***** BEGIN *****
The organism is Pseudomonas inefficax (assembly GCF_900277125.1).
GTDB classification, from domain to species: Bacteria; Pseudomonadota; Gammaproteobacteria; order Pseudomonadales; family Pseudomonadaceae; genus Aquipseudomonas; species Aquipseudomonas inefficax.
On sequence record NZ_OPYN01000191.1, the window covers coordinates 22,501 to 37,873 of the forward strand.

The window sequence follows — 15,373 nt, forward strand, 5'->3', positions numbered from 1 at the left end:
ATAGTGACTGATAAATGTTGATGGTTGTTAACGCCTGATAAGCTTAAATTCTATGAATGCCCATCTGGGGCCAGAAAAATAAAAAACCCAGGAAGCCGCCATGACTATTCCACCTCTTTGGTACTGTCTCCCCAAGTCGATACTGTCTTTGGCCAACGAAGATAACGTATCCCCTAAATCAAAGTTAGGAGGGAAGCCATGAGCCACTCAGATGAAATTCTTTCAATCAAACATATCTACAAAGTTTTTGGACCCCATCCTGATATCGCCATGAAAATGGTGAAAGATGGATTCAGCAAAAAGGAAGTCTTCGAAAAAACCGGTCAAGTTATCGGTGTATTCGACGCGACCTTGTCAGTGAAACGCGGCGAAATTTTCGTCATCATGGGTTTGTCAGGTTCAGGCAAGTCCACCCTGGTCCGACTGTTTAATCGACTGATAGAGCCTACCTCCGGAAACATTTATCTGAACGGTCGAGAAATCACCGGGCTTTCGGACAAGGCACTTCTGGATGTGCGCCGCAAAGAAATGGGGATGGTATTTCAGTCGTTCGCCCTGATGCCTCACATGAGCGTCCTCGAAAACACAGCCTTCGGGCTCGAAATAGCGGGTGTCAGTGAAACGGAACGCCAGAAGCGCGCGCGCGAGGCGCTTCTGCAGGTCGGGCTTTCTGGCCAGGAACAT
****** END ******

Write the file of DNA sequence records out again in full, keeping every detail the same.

The organism is Pseudomonas inefficax (assembly GCF_900277125.1).
GTDB classification, from domain to species: Bacteria; Pseudomonadota; Gammaproteobacteria; order Pseudomonadales; family Pseudomonadaceae; genus Aquipseudomonas; species Aquipseudomonas inefficax.
On sequence record NZ_OPYN01000191.1, the window covers coordinates 22,501 to 37,873 of the forward strand.

The window sequence follows — 15,373 nt, forward strand, 5'->3', positions numbered from 1 at the left end:
ATAGTGACTGATAAATGTTGATGGTTGTTAACGCCTGATAAGCTTAAATTCTATGAATGCCCATCTGGGGCCAGAAAAATAAAAAACCCAGGAAGCCGCCATGACTATTCCACCTCTTTGGTACTGTCTCCCCAAGTCGATACTGTCTTTGGCCAACGAAGATAACGTATCCCCTAAATCAAAGTTAGGAGGGAAGCCATGAGCCACTCAGATGAAATTCTTTCAATCAAACATATCTACAAAGTTTTTGGACCCCATCCTGATATCGCCATGAAAATGGTGAAAGATGGATTCAGCAAAAAGGAAGTCTTCGAAAAAACCGGTCAAGTTATCGGTGTATTCGACGCGACCTTGTCAGTGAAACGCGGCGAAATTTTCGTCATCATGGGTTTGTCAGGTTCAGGCAAGTCCACCCTGGTCCGACTGTTTAATCGACTGATAGAGCCTACCTCCGGAAACATTTATCTGAACGGTCGAGAAATCACCGGGCTTTCGGACAAGGCACTTCTGGATGTGCGCCGCAAAGAAATGGGGATGGTATTTCAGTCGTTCGCCCTGATGCCTCACATGAGCGTCCTCGAAAACACAGCCTTCGGGCTCGAAATAGCGGGTGTCAGTGAAACGGAACGCCAGAAGCGCGCGCGCGAGGCGCTTCTGCAGGTCGGGCTTTCTGGCCAGGAACAT